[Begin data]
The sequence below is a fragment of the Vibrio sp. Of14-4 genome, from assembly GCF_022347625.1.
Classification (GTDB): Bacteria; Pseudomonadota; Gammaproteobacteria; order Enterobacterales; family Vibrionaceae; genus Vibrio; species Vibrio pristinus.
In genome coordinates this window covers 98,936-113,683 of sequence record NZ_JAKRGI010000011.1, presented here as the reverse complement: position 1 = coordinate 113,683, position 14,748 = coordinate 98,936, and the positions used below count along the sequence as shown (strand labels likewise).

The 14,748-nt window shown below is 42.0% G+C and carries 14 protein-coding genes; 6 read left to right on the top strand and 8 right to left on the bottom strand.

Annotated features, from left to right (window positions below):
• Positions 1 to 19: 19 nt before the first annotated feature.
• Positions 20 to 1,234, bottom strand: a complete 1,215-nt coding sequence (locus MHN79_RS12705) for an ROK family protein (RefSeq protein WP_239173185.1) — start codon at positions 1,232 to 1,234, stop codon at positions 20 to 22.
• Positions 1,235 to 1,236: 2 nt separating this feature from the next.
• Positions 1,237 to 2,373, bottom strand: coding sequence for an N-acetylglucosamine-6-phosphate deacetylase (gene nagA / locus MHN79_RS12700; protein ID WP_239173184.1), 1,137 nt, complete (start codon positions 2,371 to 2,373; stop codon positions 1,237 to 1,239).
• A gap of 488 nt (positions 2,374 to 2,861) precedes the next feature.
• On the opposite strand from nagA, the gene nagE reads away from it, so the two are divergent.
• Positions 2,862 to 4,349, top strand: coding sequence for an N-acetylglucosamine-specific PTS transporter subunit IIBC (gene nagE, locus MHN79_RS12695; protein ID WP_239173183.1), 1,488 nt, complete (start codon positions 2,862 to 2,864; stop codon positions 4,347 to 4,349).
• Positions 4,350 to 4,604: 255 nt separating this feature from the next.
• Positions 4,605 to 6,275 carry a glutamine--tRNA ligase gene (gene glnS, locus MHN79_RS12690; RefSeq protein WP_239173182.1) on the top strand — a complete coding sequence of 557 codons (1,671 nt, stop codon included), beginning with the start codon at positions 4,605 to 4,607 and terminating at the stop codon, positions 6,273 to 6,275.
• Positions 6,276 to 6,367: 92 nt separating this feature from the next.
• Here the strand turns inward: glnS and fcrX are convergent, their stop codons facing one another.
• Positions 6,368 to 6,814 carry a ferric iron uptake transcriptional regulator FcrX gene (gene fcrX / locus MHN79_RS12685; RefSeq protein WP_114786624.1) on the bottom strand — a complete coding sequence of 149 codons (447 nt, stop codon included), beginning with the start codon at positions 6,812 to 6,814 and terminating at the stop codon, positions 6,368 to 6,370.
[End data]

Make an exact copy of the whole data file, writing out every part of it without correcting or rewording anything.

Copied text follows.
The sequence below is a fragment of the Vibrio sp. Of14-4 genome, from assembly GCF_022347625.1.
Classification (GTDB): Bacteria; Pseudomonadota; Gammaproteobacteria; order Enterobacterales; family Vibrionaceae; genus Vibrio; species Vibrio pristinus.
In genome coordinates this window covers 98,936-113,683 of sequence record NZ_JAKRGI010000011.1, presented here as the reverse complement: position 1 = coordinate 113,683, position 14,748 = coordinate 98,936, and the positions used below count along the sequence as shown (strand labels likewise).

The 14,748-nt window shown below is 42.0% G+C and carries 14 protein-coding genes; 6 read left to right on the top strand and 8 right to left on the bottom strand.

Annotated features, from left to right (window positions below):
• Positions 1 to 19: 19 nt before the first annotated feature.
• Positions 20 to 1,234, bottom strand: a complete 1,215-nt coding sequence (locus MHN79_RS12705) for an ROK family protein (RefSeq protein WP_239173185.1) — start codon at positions 1,232 to 1,234, stop codon at positions 20 to 22.
• Positions 1,235 to 1,236: 2 nt separating this feature from the next.
• Positions 1,237 to 2,373, bottom strand: coding sequence for an N-acetylglucosamine-6-phosphate deacetylase (gene nagA / locus MHN79_RS12700; protein ID WP_239173184.1), 1,137 nt, complete (start codon positions 2,371 to 2,373; stop codon positions 1,237 to 1,239).
• A gap of 488 nt (positions 2,374 to 2,861) precedes the next feature.
• On the opposite strand from nagA, the gene nagE reads away from it, so the two are divergent.
• Positions 2,862 to 4,349, top strand: coding sequence for an N-acetylglucosamine-specific PTS transporter subunit IIBC (gene nagE, locus MHN79_RS12695; protein ID WP_239173183.1), 1,488 nt, complete (start codon positions 2,862 to 2,864; stop codon positions 4,347 to 4,349).
• Positions 4,350 to 4,604: 255 nt separating this feature from the next.
• Positions 4,605 to 6,275 carry a glutamine--tRNA ligase gene (gene glnS, locus MHN79_RS12690; RefSeq protein WP_239173182.1) on the top strand — a complete coding sequence of 557 codons (1,671 nt, stop codon included), beginning with the start codon at positions 4,605 to 4,607 and terminating at the stop codon, positions 6,273 to 6,275.
• Positions 6,276 to 6,367: 92 nt separating this feature from the next.
• Here the strand turns inward: glnS and fcrX are convergent, their stop codons facing one another.
• Positions 6,368 to 6,814 carry a ferric iron uptake transcriptional regulator FcrX gene (gene fcrX / locus MHN79_RS12685; RefSeq protein WP_114786624.1) on the bottom strand — a complete coding sequence of 149 codons (447 nt, stop codon included), beginning with the start codon at positions 6,812 to 6,814 and terminating at the stop codon, positions 6,368 to 6,370.